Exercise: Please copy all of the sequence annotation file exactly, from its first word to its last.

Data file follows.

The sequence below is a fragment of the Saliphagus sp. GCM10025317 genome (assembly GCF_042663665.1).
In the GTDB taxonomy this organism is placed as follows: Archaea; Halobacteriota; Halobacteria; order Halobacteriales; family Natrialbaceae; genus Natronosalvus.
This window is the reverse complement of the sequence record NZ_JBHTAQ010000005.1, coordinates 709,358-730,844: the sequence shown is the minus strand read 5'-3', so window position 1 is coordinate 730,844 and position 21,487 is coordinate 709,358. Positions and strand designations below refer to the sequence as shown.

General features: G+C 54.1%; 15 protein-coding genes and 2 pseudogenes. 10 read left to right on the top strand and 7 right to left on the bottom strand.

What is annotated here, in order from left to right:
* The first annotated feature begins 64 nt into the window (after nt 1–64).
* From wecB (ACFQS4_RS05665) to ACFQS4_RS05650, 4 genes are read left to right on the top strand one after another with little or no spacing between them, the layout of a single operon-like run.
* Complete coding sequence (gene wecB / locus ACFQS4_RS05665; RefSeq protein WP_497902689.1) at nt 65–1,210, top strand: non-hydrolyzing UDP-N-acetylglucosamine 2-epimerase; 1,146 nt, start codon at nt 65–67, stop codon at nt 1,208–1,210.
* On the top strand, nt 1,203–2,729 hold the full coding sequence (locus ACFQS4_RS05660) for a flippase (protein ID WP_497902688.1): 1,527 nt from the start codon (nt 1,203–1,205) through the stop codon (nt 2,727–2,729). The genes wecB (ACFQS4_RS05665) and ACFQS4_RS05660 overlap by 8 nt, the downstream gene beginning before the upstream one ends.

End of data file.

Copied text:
The sequence below is a fragment of the Saliphagus sp. GCM10025317 genome (assembly GCF_042663665.1).
In the GTDB taxonomy this organism is placed as follows: Archaea; Halobacteriota; Halobacteria; order Halobacteriales; family Natrialbaceae; genus Natronosalvus.
This window is the reverse complement of the sequence record NZ_JBHTAQ010000005.1, coordinates 709,358-730,844: the sequence shown is the minus strand read 5'-3', so window position 1 is coordinate 730,844 and position 21,487 is coordinate 709,358. Positions and strand designations below refer to the sequence as shown.

General features: G+C 54.1%; 15 protein-coding genes and 2 pseudogenes. 10 read left to right on the top strand and 7 right to left on the bottom strand.

What is annotated here, in order from left to right:
* The first annotated feature begins 64 nt into the window (after nt 1–64).
* From wecB (ACFQS4_RS05665) to ACFQS4_RS05650, 4 genes are read left to right on the top strand one after another with little or no spacing between them, the layout of a single operon-like run.
* Complete coding sequence (gene wecB / locus ACFQS4_RS05665; RefSeq protein WP_497902689.1) at nt 65–1,210, top strand: non-hydrolyzing UDP-N-acetylglucosamine 2-epimerase; 1,146 nt, start codon at nt 65–67, stop codon at nt 1,208–1,210.
* On the top strand, nt 1,203–2,729 hold the full coding sequence (locus ACFQS4_RS05660) for a flippase (protein ID WP_497902688.1): 1,527 nt from the start codon (nt 1,203–1,205) through the stop codon (nt 2,727–2,729). The genes wecB (ACFQS4_RS05665) and ACFQS4_RS05660 overlap by 8 nt, the downstream gene beginning before the upstream one ends.